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Do You Pay More for Food If It’s Labeled "All-Natural”?

Earlier this month, a study published in the Journal of Food Science confirmed just how willing consumers are to fall for a label like “all-natural” on our food, even if the phrase is utterly meaningless. A team of researchers at Ohio State University’s Food Science and Technology Department asked 120 participants—48 male and 72 female, whose ages ranged from 18 to 65—to participate in a virtual reality experiment in which they’d saunter through a grocery store and shop for peanut butter.

Participants were put in two scenarios, and in both, the underlying product—Justin’s Peanut Butter—was the same. In the first, customers were faced with two peanut butter jars, one with an “all-natural” label, the other without. Most customers indicated that they were more compelled to buy the product labeled “all-natural” due to their perception of its higher nutritional value. The second scenario, though, yielded more surprising results. When participants encountered a cashier who relayed, verbally, that one product was all-natural, respondents said they were willing to pay roughly $0.30 cents more—that’s an 8% hike—for this jar of peanut butter than for an unlabeled one. It was a form of social confirmation in which shoppers perceived store employees to be experts when it came to food, thus influencing their willingness to pay more.

What Does "Natural" Mean—and What Should It Mean?
What Does “Natural” Mean—and What Should It Mean?
by Caroline Lange

It’s a study that stresses the potency of social interactions, especially with perceived figures of authority, on our dietary habits. These findings also further reinforce there’s a need for these labels, deployed so widely by companies in a way that’s misleading and counterfactual, to be revised—and for regulatory bodies to define this phrase, if it’s to be used at all.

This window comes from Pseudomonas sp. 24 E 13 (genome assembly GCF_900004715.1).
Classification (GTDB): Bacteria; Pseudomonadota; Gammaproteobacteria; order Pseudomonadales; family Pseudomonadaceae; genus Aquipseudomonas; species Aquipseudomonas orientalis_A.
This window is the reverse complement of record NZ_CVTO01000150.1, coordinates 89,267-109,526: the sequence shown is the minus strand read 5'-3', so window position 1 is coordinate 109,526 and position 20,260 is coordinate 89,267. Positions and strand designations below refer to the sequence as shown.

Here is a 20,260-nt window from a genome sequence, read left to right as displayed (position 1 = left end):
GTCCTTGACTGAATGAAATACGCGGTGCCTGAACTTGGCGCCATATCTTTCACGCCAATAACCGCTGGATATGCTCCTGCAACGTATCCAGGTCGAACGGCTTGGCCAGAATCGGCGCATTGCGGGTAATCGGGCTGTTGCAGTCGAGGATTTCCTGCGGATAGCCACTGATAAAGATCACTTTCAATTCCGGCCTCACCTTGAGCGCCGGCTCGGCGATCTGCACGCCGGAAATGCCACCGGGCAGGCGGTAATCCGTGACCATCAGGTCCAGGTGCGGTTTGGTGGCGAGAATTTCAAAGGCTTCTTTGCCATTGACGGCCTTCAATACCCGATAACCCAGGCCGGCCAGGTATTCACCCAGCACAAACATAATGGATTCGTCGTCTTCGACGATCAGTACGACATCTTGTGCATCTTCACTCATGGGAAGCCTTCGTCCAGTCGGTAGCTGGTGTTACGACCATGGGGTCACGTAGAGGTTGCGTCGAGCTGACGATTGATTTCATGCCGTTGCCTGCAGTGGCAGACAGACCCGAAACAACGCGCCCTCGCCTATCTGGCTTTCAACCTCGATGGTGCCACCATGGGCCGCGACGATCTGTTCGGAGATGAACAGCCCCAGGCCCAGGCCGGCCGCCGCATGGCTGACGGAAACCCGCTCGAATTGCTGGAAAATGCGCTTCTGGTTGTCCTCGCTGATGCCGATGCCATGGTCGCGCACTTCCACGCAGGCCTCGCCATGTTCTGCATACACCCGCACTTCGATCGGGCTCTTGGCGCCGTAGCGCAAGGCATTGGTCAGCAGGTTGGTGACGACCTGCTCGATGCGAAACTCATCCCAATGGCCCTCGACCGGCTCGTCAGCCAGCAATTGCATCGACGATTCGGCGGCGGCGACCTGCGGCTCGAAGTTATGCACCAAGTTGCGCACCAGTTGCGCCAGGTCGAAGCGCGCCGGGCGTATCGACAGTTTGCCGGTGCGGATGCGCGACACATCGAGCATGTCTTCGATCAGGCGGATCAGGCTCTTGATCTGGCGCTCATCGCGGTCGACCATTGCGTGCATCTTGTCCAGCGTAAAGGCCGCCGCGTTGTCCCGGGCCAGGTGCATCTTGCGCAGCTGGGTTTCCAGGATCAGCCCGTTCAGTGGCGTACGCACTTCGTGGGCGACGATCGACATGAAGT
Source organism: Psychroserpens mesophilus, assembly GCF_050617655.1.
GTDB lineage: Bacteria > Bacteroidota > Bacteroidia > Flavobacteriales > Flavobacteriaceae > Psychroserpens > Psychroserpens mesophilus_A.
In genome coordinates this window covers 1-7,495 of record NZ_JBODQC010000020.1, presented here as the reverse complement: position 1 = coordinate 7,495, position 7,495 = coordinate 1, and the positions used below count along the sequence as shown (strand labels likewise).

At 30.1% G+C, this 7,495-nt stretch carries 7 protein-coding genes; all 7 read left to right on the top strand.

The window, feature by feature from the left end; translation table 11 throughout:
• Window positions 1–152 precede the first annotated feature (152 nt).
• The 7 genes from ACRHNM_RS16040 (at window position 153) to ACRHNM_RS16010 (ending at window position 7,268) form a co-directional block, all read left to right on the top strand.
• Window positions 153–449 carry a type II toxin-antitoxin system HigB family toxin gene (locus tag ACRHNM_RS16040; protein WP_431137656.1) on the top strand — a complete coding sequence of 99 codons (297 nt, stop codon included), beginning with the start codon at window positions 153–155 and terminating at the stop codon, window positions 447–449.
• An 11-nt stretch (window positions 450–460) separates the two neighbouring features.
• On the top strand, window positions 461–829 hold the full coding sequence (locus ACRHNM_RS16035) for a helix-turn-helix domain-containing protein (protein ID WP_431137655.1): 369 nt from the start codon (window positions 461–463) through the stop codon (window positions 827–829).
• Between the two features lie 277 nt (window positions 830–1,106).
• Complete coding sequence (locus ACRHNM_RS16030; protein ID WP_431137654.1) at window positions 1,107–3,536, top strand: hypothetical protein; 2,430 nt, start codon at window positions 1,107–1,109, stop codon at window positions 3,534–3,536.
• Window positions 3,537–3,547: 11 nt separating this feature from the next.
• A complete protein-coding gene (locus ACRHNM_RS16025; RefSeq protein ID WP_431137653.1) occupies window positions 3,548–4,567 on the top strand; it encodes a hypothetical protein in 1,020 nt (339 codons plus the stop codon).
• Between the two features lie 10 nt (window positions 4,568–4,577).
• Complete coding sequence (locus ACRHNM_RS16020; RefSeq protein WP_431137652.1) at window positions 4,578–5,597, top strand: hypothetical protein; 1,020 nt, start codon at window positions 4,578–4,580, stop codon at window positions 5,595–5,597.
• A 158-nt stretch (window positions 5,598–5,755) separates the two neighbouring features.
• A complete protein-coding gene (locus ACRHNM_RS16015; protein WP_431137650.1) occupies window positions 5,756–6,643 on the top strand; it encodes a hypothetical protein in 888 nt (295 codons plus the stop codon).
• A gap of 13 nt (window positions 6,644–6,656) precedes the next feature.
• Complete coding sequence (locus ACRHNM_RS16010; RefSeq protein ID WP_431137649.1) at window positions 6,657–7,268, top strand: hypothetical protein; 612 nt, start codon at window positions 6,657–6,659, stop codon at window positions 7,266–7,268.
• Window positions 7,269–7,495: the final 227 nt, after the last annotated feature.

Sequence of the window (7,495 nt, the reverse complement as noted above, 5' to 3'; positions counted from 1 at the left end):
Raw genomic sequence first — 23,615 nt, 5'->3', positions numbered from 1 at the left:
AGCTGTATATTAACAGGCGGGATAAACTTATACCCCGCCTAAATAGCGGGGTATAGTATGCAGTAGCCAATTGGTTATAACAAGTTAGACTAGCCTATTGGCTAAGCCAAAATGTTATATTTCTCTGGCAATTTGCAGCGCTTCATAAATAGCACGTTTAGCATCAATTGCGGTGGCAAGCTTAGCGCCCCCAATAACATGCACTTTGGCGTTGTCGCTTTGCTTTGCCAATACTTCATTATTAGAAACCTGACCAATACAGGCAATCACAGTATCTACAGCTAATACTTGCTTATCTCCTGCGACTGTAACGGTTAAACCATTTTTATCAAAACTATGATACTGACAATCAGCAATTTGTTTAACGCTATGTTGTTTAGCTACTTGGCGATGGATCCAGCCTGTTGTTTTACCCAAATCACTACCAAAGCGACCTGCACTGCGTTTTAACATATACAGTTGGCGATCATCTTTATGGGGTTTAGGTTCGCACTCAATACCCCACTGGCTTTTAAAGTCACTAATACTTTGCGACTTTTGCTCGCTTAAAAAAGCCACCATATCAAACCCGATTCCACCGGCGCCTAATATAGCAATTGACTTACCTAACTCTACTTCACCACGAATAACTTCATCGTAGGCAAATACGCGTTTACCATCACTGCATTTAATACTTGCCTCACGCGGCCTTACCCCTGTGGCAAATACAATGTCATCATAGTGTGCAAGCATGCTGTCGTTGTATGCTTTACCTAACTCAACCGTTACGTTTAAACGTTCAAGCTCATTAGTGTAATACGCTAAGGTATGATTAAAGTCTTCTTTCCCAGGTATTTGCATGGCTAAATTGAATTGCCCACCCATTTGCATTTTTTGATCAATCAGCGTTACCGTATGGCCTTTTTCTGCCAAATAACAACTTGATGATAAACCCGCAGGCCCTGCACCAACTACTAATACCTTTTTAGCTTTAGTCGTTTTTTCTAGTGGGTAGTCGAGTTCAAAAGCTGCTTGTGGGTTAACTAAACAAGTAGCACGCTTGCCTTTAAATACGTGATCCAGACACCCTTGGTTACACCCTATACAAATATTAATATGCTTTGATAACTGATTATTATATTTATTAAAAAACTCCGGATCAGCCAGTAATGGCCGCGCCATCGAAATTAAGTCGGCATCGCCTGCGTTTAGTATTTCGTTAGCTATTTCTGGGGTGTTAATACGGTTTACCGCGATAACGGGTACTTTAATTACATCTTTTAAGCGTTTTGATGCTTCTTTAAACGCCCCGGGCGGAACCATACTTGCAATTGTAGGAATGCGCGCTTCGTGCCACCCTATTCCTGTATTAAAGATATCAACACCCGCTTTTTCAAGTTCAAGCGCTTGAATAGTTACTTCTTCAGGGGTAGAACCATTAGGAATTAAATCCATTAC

What does the phrase “all-natural” even mean these days, especially when it’s slapped on foods with high fructose corn syrup? The FDA hasn’t clarified much. Though companies like Quaker and KIND have, rightly, come under fire for using this phrase on their product labeling, the trend persists. In late 2015, the FDA opened up a call for comment on “all natural” food labeling after being hit with a soft flurry of petitions asking for the FDA to act on the number of companies stretching this phrase’s definition. The FDA, in May of last year, concluded that they wouldn’t object to the use of this phrase so long as the product in question doesn’t contain synthetic additives. Earlier this year, the FDA doubled down on its earlier stance.

It's a Big Box Grocery Store World—And There Could Be a Better Way
It’s a Big Box Grocery Store World—And There Could Be a Better Way
by Michael Snyder

I’ll admit to being susceptible to this tendency: There have been numerous instances when I’ve caught myself gravitating towards an all-natural label when it’s on a bag of chips. The very presence of those words—foolishly, I know—makes me feel a bit better about where my money’s going. It’s a label as enticing as “organic”; I’ll never say no to a box of Annie’s fruit snacks. Guess I should start being more skeptical!

Do you tend to buy products that are labeled “all-natural”—or pay more for them? Let us know in the comments.

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